I’m not big into computer games, and it’s been forever since I bought a computer. So, I was surprised to learn that a new regulation on computers in Colorado, as well as in several other Western, Democratically controlled states, has put an upper limit on computer power in order to conserve energy.
As a result, computer giant Dell won’t ship certain powerful gaming-computer models to Colorado, California, and some other states.
As it mentions in a 2015 report, in order to meet demand for faster processors, the main design trend for computer chips since their inception has been toward more power. Taking the analogy of a car, in order to make it go faster, we’ve not worried so far about making them lighter, more streamlined, or more efficient. We’ve only been working on beefing up the engine; we’ve dumped more input energy into the system to get more performance.
As more and more people demand devices that run faster, and demand internet access and server space, we will approach a point where our hungry chips’ demand for power is going to outstrip our ability to supply it.
How will we meet this challenge?
If it’s a mismatch of supply and demand, it strikes me as pretty simple in principle. If demand for computing power maintains its current rate of increase, we have to figure out a way to wring the same performance out of less energy, increase our supply of energy, decrease our use of energy in other sectors of our economy. We could also decrease our demand for computing, or some combination of any and all. Each of these solutions are viable and reasonable ways to meet the challenge.
What our state has chosen to do, is, in my opinion, not the best way. In the grand tradition of those that see the government as the solution to every problem, they’ve used government power to step in and tell you what you can and can’t buy; they’ve told dealerships that they can stock all the Geo Metros they want, but they better not have any Dodge Vipers on the floor!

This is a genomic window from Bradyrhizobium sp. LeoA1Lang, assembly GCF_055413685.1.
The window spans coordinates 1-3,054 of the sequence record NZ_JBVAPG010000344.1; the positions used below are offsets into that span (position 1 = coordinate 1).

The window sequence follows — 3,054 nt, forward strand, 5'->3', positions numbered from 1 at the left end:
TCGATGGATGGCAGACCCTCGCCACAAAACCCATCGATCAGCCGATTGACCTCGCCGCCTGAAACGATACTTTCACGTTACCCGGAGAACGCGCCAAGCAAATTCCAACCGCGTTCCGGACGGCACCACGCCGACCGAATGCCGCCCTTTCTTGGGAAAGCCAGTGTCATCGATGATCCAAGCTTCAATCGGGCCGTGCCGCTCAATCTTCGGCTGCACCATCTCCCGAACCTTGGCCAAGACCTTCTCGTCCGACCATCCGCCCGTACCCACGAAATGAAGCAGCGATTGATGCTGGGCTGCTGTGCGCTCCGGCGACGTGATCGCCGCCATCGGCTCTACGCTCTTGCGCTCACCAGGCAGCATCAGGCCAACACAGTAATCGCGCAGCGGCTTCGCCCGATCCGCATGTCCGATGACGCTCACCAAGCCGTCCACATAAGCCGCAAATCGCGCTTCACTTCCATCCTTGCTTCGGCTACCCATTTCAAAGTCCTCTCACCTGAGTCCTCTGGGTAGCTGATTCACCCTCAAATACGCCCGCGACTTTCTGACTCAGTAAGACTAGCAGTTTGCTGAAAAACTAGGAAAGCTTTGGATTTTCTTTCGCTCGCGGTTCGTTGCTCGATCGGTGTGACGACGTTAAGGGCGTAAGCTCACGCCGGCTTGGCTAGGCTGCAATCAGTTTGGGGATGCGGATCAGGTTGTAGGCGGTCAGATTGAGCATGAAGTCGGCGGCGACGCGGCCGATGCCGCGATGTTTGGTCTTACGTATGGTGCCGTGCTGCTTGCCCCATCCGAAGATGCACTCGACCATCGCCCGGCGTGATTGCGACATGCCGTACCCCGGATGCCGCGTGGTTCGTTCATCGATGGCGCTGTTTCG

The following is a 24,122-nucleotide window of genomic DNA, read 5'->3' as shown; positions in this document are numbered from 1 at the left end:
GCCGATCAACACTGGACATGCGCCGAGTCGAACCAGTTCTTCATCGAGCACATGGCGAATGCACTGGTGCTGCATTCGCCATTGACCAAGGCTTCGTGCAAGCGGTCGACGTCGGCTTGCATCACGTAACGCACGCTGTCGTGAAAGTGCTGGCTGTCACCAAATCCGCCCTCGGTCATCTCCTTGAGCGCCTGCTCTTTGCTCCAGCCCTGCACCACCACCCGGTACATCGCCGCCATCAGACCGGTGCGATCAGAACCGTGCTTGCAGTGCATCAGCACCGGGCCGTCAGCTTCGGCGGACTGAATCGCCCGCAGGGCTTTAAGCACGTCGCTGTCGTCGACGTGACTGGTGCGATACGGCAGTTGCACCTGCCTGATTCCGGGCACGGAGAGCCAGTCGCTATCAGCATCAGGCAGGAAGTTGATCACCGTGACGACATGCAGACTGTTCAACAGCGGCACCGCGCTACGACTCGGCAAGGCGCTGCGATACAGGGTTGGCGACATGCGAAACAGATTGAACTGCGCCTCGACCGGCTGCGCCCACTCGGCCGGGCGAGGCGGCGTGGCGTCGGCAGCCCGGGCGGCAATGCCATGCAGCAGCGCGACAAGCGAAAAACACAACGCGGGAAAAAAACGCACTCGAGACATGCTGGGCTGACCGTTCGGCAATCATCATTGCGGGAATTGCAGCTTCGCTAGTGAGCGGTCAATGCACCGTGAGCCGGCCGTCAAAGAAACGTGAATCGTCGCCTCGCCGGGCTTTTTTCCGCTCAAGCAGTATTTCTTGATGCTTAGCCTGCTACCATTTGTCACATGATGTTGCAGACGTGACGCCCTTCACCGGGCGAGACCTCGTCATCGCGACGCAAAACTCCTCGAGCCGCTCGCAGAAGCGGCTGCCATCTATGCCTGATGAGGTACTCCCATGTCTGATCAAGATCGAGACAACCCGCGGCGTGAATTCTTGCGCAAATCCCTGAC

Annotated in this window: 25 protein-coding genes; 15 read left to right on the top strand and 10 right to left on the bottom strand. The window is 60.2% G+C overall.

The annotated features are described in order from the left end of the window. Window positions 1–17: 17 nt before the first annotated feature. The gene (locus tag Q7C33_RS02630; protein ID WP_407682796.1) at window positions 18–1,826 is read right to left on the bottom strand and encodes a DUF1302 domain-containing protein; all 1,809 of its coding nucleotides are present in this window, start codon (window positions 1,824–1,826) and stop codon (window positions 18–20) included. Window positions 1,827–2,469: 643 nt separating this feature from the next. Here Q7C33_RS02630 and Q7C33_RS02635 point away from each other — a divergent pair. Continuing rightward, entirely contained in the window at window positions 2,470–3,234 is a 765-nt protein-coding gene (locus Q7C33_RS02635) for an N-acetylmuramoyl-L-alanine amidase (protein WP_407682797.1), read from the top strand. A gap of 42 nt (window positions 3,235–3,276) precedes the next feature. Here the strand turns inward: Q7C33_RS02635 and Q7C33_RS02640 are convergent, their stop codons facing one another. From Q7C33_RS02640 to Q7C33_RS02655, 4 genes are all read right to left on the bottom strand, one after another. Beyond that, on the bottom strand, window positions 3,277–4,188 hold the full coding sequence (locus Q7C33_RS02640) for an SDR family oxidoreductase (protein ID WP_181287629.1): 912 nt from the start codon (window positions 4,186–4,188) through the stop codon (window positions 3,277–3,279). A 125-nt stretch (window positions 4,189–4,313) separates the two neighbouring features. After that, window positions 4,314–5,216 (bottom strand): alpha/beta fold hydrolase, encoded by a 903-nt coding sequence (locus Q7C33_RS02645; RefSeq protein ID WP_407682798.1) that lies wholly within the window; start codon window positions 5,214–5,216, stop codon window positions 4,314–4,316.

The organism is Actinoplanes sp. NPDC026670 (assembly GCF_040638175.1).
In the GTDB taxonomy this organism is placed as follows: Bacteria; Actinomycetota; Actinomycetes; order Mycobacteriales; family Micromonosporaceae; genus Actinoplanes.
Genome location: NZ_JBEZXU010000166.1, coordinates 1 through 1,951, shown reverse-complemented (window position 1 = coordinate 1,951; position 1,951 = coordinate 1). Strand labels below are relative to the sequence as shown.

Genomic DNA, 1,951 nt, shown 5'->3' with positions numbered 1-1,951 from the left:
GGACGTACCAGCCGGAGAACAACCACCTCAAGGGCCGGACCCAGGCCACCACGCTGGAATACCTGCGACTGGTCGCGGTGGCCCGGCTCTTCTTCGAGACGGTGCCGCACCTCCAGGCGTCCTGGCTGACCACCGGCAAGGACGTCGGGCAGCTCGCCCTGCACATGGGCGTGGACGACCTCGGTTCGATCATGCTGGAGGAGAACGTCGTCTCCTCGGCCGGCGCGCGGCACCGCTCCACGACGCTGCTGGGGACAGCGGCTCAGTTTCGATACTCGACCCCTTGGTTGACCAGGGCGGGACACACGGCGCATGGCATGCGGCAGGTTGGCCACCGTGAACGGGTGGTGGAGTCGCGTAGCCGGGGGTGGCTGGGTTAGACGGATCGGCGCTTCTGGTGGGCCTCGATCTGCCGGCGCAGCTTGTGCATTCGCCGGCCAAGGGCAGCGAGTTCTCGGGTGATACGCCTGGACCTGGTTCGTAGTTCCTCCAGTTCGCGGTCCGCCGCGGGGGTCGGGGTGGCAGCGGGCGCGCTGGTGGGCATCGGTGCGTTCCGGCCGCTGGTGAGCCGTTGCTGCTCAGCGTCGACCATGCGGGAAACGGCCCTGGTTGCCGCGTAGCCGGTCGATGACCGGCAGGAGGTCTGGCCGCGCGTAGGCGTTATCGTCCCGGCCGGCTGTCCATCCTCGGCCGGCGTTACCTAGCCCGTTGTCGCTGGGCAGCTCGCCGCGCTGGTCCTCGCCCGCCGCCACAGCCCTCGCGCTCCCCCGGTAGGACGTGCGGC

How many government regulations were needed to keep people from having multiple muscle cars with 450 engines and hemis getting 1 mpg? Hardly any by my measure. The price of gasoline mostly made that decision.
I don't see chips differently. As the demand for power goes up, the price will go up. When that happens, people will get clever and find a way to make computing use less power. Maybe they might even convince policy makers to allow more power plants to be built so we have more power at a lower price.
As long as we’re dreaming, I think we might even have to admit that it’s possible that, even without government intervention telling them what to do, high prices will make people figure out that they didn't need to demand as much computing as they have; I mean, do we really need Wi-Fi-enabled refrigerators?
We should be putting our time, money, and attention into incentivizing research, not using the cudgel of government to hit people over the head and tell them what they can and can't buy. Having all the Western progressive states band together to do that won't solve the problem we face. It just makes our lives harder and lets other states and countries capitalize on the innovation they spur.
Cory Gaines is a physics instructor at Northeastern Junior College in Sterling. He runs the Colorado Accountability Project on Facebook and lives for what Richard P. Feynman called “the pleasure of finding things out.”